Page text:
Despite its smallish sensor, as with Sony’s excellent HDR-CX105E, the TG7VE records a surprisingly good picture in low light, thanks to its Exmor technology. The autofocus can be rather sluggish, and the picture is a little noisy in poor illumination, but it’s also surprisingly bright and full of colour. So you should be able to shoot watchable – or at least visible – footage in most conditions.
Most of the TG7VE’s connections are to be found on a separate docking station. This includes a proprietary A/V out which provides either composite or component video output, alongside RCA audio. There is also mini-USB, and even HDMI, as well as a power socket. However, the camcorder itself does have a couple of connections on board. Aside from the essential power socket - so you don’t have to carry the docking station with you on holiday - there’s another A/V output.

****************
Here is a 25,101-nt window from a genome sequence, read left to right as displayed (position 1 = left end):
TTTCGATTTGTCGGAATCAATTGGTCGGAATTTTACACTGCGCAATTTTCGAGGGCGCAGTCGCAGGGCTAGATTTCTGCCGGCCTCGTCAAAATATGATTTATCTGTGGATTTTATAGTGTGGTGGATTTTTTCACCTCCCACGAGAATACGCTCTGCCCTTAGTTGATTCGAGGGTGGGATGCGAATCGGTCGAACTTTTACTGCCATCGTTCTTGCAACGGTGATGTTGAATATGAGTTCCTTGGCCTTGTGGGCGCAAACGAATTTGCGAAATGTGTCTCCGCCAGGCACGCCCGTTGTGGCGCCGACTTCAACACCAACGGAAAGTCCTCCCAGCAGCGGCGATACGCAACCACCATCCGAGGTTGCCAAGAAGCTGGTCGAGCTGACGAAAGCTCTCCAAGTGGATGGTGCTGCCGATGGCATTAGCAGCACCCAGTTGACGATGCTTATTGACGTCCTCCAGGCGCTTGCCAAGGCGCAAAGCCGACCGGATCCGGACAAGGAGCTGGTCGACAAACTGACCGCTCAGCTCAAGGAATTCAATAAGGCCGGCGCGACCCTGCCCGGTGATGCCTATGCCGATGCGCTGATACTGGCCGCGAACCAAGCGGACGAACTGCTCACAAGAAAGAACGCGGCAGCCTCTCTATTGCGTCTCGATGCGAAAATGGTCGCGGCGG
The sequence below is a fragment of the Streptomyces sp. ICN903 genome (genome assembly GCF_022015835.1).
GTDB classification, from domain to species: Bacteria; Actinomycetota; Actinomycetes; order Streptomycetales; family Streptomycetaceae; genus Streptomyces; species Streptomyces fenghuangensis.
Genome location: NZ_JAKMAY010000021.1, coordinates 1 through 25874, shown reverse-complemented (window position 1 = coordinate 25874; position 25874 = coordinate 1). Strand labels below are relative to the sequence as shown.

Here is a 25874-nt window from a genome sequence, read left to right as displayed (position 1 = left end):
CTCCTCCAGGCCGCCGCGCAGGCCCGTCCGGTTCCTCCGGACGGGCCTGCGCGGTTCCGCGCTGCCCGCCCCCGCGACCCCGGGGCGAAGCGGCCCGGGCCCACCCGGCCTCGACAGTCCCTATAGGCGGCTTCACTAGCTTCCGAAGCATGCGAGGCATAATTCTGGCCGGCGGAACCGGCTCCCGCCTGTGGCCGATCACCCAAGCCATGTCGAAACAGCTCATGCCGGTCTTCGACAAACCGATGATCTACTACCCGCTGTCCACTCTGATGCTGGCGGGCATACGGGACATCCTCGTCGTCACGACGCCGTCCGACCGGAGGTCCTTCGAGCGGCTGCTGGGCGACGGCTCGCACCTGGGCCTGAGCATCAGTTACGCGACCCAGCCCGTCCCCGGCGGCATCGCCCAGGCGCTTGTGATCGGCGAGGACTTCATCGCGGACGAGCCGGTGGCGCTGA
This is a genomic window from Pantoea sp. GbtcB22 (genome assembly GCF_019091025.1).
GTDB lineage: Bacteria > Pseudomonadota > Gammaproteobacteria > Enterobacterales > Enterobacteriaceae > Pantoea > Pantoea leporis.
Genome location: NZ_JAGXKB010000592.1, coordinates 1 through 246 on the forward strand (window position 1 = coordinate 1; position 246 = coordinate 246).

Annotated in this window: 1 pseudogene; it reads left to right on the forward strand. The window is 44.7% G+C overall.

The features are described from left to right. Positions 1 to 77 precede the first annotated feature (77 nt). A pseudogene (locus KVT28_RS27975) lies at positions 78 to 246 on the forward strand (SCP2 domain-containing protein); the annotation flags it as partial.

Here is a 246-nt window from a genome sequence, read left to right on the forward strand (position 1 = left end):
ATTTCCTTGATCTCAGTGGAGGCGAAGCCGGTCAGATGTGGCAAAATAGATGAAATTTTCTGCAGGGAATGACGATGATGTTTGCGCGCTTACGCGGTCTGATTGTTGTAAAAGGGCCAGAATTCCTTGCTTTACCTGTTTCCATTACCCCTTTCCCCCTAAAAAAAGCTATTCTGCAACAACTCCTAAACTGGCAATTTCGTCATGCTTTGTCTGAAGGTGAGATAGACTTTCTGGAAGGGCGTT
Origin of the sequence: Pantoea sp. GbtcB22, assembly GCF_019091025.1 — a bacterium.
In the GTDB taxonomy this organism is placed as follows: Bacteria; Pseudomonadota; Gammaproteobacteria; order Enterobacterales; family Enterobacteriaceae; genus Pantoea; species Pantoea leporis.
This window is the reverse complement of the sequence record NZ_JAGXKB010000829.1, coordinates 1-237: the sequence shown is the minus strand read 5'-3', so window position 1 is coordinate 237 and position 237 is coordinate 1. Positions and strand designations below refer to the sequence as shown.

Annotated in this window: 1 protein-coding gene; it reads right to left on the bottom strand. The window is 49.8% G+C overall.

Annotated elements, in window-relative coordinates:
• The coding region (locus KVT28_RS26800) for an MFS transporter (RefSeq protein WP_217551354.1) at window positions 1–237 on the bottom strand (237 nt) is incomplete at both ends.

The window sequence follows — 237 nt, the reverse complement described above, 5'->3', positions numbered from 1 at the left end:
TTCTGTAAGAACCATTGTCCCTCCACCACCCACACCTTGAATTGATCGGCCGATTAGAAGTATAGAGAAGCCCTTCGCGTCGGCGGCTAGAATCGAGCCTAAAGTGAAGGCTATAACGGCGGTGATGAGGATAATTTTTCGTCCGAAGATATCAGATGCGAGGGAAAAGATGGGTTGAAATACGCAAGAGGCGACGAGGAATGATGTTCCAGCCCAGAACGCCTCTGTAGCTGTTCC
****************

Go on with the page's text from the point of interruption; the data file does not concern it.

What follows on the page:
Now that we have 1080p-shooting pocket Internet camcorders costing under £200, the HDR-TG7VE’s £500-plus price looks a little steep. However, it is in a totally different league in terms of both image quality and features. You can also pick up similarly good camcorders for much less, in particular Sony’s own HDR-CX105E or JVC’s Everio GZ-HD300. Nevertheless, neither are as small or stylish as the TG7VE. It may be a little on the pricey side, but this is one camcorder you could stow in your breast pocket, yet it’s capable of very impressive video quality for its size.